In mid-July, The Peach Music Festival kicked off with an opening day lineup featuring fan-favorite rising-star artists like Pigeons Playing Ping Pong, The Marcus King Band, Turkuaz, and Twiddle. Given the consistently high-caliber collaborations the festival hosts each year, it came as no surprise when various musicians joined forces, making for rare, exciting onstage moments.Despite all the talent at the festival, one of the most buzzed-about sets of The Peach Music Festival this year was Pigeons Playing Ping Pong’s Thursday night show. As to be expected at festivals where numerous artists are on deck before and after their sets, the Baltimore-born funk-jam act took advantage of the musicians who were joining them on the Thursday lineup for The Peach. After electrifying takes on “Whoopie” and “Porcupine” to start the set, Pigeons invited out The Royal Horns—the young standout horn section for The Marcus King Band featuring saxophonist Dean Mitchell and trumpeter/trombonist Justin Johnson—for an energized “F.U.”, with the horns’ presence hinting at another special guest who would join the band later in the performance.Pigeons Playing Ping Pong has now released pro-shot multi-came video of The Royal Horns sit-in on “F.U.” for everyone to enjoy. Check it out below:Pigeons Playing Ping Pong w/ The Royal Horns – “F.U.”[Video: Pigeons Playing Ping Pong; Filmed by Streamboat]Following the departure of The Royal Horns, the band moved through two additional live staples “Havana” and “Julia”, easily enrapturing the crowd with their fun-loving and propulsive sound. Another standout moment of the set was the band’s take on “Lightning”, which saw the group welcome Marcus King. Predictably, the performance functioned as a rock guitar clinic, with Pigeons guitarist Jeremy Schon and the young guitar prodigy going off and exchanging fiery solos during the song’s jam portion.Continuing with the momentum built during Marcus King’s surprise sit-in, Pigeons Playing Ping Pong launched into a “Fade Fast” sandwich, using the tune to house two energetic and nostalgic tracks from The Jungle Book that the band debuted during their Disney-themed New Year’s Eve show in Covington. After jamming through “Bare Necessities” and “I Wanna Be Like You”, the band eventually jammed back into “Fade Fast” before closing out their performance at The Peach Music Festival in full with a rendition of “Fun in Funk”.You can watch a full stream of Pigeons’ explosive set below, courtesy of Michael Liacos:Pigeons Playing Ping Pong – The Peach Festival 2018 – Part 1[Video: Michael Liacos]Pigeons Playing Ping Pong – The Peach Festival 2018 – Part 2[Video: Michael Liacos]Setlist: Pigeons Playing Ping Pong | The Peach Music Festival | Scranton, PA | 7/19/2018Set: Whoopie, Porcupine, FU*, Somethin’ 4 Ya, Havana, Julia, Lightning^, Fade Fast > I Wanna Be Like You > Bare Necessities > I Wanna Be Like You > Jam > Fade Fast, Fun in FunkNotes: * The Royal Horns sit in | ^Marcus King sit in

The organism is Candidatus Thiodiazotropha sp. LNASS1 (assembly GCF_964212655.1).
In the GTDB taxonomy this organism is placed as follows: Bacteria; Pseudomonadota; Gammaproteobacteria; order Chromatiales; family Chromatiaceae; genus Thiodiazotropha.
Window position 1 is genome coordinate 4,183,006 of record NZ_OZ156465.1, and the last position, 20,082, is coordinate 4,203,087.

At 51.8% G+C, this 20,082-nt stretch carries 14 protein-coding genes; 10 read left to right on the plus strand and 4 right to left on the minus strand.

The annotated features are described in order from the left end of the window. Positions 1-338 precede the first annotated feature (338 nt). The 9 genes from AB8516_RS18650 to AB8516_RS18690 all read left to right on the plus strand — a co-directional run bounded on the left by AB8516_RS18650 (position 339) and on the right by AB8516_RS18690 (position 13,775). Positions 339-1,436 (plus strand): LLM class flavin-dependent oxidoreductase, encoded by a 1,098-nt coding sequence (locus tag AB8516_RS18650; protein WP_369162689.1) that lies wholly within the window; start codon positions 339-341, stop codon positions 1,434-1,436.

On Friday, May 3rd, an all-star cast will come together for a late-night tribute to the music of New Orleans during this year’s New Orleans Jazz & Heritage Festival. Dubbed NOLA 50: Celebrating The Music Of New Orleans, the performance will honor the beloved music of New Orleans at the French Quarter club, One Eyed Jacks, and feature a slew of iconic New Orleans musicians, modern-day local heroes, several members of Dumpstaphunk, Lettuce, and more.For half a century, the New Orleans Jazz & Heritage Festival has consistently shined a spotlight on the Crescent City as one of the cultural capitals of the world. As Jazz Fest celebrates its 50th anniversary in 2019, Live For Live Music Presents: NOLA 50 will take the audience on a retrospective tour of the music and musicians that have helped build this legacy in the Big Easy.GRAMMY Lifetime Achievement award winner and bass hero, George Porter Jr. of The Meters, will lead the charge alongside Dumpstaphunk keyboardist/vocalist Ivan Neville. They will be joined by Neville’s fellow Dumpstaphunk members, Ian Neville and Alvin Ford Jr. on guitar and drums respectively, as well as Lettuce’s Adam “Shmeeans” Smirnoff on guitar and Eric “Benny” Bloom on trumpet. Guitarist and vocalist Walter “Wolfman” Washington, recent recipient of OffBeat Magazine’s Lifetime Achievement Award, will also join the band for this special occasion, as will the versatile and enigmatic saxophonist and late night jazz fest favorite, Skerik. More special guests will be announced in the coming weeks.Tickets to NOLA 50: Celebrating The Music Of New Orleans are on sale NOW at this link. For full event information, as well as the event poster by artist Kellin Townsend, see below.Date: Friday, May 3rd, 2019Show: Live For Live Music Presents: NOLA 50 – Celebrating The Music Of New OrleansArtists: George Porter Jr., Ivan Neville, Walter “Wolfman” Washington, Ian Neville, Alvin Ford Jr., Eric “Benny” Bloom, Adam “Shmeeans” Smirnoff, Skerik & More…Venue: One Eyed Jacks – 615 Toulouse St, New Orleans, LA 70130Tickets: $43 Advance / $48 Day Of ShowTime: Doors – 10:00 PM / Show – 11:00 PM